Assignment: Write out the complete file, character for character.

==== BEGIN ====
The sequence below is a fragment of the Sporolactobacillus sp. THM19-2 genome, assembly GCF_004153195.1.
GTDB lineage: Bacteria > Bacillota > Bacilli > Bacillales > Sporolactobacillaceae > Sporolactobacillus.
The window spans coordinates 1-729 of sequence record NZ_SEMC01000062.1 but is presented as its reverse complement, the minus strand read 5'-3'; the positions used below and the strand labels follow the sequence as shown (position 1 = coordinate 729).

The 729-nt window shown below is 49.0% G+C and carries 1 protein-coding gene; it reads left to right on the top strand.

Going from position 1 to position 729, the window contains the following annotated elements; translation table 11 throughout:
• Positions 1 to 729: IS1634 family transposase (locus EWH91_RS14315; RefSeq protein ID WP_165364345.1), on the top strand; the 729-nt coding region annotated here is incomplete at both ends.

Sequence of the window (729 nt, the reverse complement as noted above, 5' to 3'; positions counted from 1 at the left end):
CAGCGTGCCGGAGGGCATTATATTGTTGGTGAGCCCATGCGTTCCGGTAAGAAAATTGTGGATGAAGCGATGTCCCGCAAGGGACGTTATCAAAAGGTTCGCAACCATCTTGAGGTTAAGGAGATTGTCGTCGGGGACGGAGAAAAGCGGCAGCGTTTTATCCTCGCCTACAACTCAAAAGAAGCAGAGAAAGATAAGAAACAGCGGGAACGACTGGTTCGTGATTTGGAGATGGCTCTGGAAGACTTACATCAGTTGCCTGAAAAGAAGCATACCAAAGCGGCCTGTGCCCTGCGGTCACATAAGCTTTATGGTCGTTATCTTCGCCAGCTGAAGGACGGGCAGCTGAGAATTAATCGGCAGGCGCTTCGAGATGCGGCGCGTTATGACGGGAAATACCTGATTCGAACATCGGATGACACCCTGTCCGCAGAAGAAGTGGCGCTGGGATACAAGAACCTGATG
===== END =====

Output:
The sequence below is a fragment of the Sporolactobacillus sp. THM19-2 genome, assembly GCF_004153195.1.
GTDB lineage: Bacteria > Bacillota > Bacilli > Bacillales > Sporolactobacillaceae > Sporolactobacillus.
The window spans coordinates 1-729 of sequence record NZ_SEMC01000062.1 but is presented as its reverse complement, the minus strand read 5'-3'; the positions used below and the strand labels follow the sequence as shown (position 1 = coordinate 729).

The 729-nt window shown below is 49.0% G+C and carries 1 protein-coding gene; it reads left to right on the top strand.

Going from position 1 to position 729, the window contains the following annotated elements; translation table 11 throughout:
• Positions 1 to 729: IS1634 family transposase (locus EWH91_RS14315; RefSeq protein ID WP_165364345.1), on the top strand; the 729-nt coding region annotated here is incomplete at both ends.

Sequence of the window (729 nt, the reverse complement as noted above, 5' to 3'; positions counted from 1 at the left end):
CAGCGTGCCGGAGGGCATTATATTGTTGGTGAGCCCATGCGTTCCGGTAAGAAAATTGTGGATGAAGCGATGTCCCGCAAGGGACGTTATCAAAAGGTTCGCAACCATCTTGAGGTTAAGGAGATTGTCGTCGGGGACGGAGAAAAGCGGCAGCGTTTTATCCTCGCCTACAACTCAAAAGAAGCAGAGAAAGATAAGAAACAGCGGGAACGACTGGTTCGTGATTTGGAGATGGCTCTGGAAGACTTACATCAGTTGCCTGAAAAGAAGCATACCAAAGCGGCCTGTGCCCTGCGGTCACATAAGCTTTATGGTCGTTATCTTCGCCAGCTGAAGGACGGGCAGCTGAGAATTAATCGGCAGGCGCTTCGAGATGCGGCGCGTTATGACGGGAAATACCTGATTCGAACATCGGATGACACCCTGTCCGCAGAAGAAGTGGCGCTGGGATACAAGAACCTGATG